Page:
While the Philadelphia Eagles defense bore the brunt of the blame for the failed 2011 campaign, the offense was also at fault for many of the team’s shortcomings.
The Eagles finished with 38 turnovers, good second in the league. They were particularly awful in the red zone, where they Eagles continually turned over the ball. And when they didn’t turn the ball over, they were unable to get into the end zone, settling for chip shot field goals rather than touchdowns. Despite finishing as the No. 4 team in the NFL in total yards, gaining nearly 400 yards per game, the Eagles were too often unable convert those yards into points. And when they couldn’t score, they couldn’t win.
This was particularly evident in the five games Philadelphia lost when blowing fourth quarter leads. As much as we malign the defense for their part in giving up points, the Eagles offense frequently vanished in the final fifteen minutes. In those five losses against the Falcons, Giants, 49ers, Bears and Cardinals, the Eagles scored a grand total of three points (and those three points were the result of an John Skelton interception deep in Eagles territory).
The Eagles improved on this near the end of the season, playing well in the red zone over the final four games. But their late-season performances should not provide a false sense of security moving forward; as Jeffrey Lurie maintained, to believe wholeheartedly in that winning streak would be “fool’s gold.” The team must approach 2012 as if the Eagles are still need of help in the red zone. Because they do.
Enter Plaxico Burress. The Eagles briefly considered signing him last offseason, but ultimately decided they would not pay $3 million for a 30-something with major question marks (instead, they signed former Pro Bowler Steve Smith), and watched him sign with the New York Jets. He went on to total 612 yards and eight touchdowns, seven of which came in the red zone. Last year, the Jets were one of the best teams in the NFL in offensive red zone efficiency, and much of that can be contributed to the presence of Burress. And it’s not like he was playing with the Greatest Show on Turf or Air Coryell–the Jets offense was fairly mediocre, and was quarterbacked by none other than the legendary Mark Sanchez, of GQ fame.
Since Terrell Owens left after the 2005 season, the Eagles have not had a dominant red zone threat at the receiver position. Right now, all their receivers are around six-foot, with the exception of Riley Cooper, who has been underwhelming in his two seasons here. Brent Celek and Clay Harbor both qualify as red zone threats, but the former is unable to carry the load by himself, and the latter hasn’t been a real factor in the passing game. For years, Plaxico has torched the Eagles with big touchdown catches time and time again (including an incredible grab in a game this past December), and Philly fans know firsthand the impact he can have in the redzone.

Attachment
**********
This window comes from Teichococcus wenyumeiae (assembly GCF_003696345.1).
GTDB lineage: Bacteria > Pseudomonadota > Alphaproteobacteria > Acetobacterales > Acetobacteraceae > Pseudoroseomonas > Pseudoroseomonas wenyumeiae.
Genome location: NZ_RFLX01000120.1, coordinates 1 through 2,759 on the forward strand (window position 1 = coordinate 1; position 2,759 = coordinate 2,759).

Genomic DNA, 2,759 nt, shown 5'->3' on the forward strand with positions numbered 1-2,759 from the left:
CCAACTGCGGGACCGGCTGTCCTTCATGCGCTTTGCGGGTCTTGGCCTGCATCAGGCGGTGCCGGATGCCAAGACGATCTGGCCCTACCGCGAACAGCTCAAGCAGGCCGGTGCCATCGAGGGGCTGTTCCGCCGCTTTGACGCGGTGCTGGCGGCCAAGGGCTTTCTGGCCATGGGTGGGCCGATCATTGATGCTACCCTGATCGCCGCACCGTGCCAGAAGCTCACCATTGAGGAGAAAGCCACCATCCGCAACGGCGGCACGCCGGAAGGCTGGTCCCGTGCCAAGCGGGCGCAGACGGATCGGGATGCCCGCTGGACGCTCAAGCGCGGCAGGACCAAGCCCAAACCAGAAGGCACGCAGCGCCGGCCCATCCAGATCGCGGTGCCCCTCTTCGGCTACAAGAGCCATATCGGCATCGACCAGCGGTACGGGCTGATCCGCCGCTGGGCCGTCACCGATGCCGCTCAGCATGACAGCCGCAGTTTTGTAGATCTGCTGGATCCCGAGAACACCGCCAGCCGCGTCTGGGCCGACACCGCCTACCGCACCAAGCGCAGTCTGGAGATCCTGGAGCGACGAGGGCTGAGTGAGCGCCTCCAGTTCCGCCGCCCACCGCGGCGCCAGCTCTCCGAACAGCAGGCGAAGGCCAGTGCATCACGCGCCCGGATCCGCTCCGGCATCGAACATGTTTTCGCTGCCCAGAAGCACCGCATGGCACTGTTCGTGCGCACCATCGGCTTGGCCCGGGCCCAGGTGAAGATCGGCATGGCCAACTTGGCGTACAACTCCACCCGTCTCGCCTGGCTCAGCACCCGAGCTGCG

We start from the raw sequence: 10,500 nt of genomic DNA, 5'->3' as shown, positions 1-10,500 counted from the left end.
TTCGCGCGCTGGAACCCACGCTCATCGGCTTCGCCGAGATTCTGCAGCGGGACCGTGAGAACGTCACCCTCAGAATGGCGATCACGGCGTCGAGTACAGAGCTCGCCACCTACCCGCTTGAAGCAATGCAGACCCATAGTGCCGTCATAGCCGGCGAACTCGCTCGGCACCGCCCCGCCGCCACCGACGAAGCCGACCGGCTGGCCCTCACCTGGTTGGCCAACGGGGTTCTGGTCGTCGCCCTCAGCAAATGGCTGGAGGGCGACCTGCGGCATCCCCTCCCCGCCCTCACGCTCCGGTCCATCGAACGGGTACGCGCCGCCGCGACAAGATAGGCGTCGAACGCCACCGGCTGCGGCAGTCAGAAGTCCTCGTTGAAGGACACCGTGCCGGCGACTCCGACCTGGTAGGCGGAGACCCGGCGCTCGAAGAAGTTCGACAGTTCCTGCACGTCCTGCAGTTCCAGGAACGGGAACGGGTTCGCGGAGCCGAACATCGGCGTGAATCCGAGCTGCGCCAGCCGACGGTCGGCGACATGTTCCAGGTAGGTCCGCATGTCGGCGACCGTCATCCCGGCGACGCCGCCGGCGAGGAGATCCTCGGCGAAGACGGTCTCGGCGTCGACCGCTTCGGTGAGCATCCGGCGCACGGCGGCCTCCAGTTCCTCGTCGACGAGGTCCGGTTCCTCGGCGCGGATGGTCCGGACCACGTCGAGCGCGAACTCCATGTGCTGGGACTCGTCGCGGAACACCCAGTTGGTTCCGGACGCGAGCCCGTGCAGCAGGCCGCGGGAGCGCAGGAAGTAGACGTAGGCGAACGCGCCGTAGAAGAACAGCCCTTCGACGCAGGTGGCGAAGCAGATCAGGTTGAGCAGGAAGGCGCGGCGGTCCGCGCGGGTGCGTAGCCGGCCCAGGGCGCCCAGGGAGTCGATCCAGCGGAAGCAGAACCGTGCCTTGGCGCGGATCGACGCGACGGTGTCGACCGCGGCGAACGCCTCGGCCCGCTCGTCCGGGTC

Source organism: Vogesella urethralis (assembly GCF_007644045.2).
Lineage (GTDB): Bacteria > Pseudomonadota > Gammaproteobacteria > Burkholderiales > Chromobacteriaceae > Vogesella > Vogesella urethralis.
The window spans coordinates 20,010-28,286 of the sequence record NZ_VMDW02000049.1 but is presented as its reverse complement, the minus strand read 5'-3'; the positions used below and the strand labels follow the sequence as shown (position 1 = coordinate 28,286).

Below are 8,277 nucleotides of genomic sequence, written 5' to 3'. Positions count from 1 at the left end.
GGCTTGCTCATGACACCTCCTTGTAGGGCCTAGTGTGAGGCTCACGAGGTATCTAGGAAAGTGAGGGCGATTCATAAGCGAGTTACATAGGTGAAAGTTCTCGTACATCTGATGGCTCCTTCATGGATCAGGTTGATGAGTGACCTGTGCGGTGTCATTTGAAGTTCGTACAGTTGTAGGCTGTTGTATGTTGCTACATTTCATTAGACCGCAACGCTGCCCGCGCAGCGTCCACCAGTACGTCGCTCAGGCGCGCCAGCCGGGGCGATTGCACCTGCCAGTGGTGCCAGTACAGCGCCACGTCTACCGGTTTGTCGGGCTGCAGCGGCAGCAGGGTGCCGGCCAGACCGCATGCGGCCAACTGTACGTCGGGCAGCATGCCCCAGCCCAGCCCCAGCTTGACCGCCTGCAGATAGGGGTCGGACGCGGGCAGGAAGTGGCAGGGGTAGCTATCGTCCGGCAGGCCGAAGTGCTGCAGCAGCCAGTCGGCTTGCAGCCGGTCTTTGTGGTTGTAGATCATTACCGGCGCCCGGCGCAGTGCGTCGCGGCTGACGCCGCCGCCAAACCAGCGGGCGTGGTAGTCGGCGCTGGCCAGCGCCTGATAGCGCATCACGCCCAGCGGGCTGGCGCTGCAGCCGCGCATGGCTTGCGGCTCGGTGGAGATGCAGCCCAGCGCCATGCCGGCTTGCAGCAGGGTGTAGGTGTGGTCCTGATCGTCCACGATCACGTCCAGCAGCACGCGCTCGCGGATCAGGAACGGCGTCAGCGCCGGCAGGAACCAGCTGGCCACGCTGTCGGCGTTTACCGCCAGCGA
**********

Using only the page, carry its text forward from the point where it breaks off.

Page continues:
In many aspects, Plaxico and the Eagles are a great match for one another. Burress and Michael Vick have been close for years, and Vick was responsible for lobbying to sign Burress last year. And despite Burress’s negative reputation following his prison sentence, he has never been a malevolent presence in the locker room; Jets GM Mike Tannenbaum said “he was a really good teammate.” And he would come fairly cheap too, and could be signed for perhaps even less than the $3 million he commanded last offseason.
Detractors claim that Burress, who will turn 35 in August, is old and nearing the twilight of his career. This may be true, but it is also why he would be such a great fit in Philadelphia. Outside of the red zone, Burress would only be the #3 or #4 receiver, allowing him to stay fresh and healthy, making him even deadlier inside the 20. For the most part, he would not be the primary or secondary option on most plays, allowing him to deal with less attention from the defense and putting him in position to make more big plays and touchdowns.
In Philadelphia, Burress would be a situational player, but an extremely effective one at that. There isn’t much downside to signing him; at worst you’re getting the same player from last season, one who will help improve the overall red zone efficiency of this offense. And if he breaks out like Michael Vick did in 2010, there’s no ceiling on the potential of the offense.
Plaxico would join a talented offense, which would allow him to not only play with less attention than he afforded with other teams, but draw attention away from the team’s other playmakers. And he would become the red zone threat that would allow the Eagles offense to finally blossom fully. In his interview, he stated, “I always say you can neutralize speed, but you can’t neutralize size.”
On a roster with so much speed, Plaxico Burress would become the size this team so desperately craves.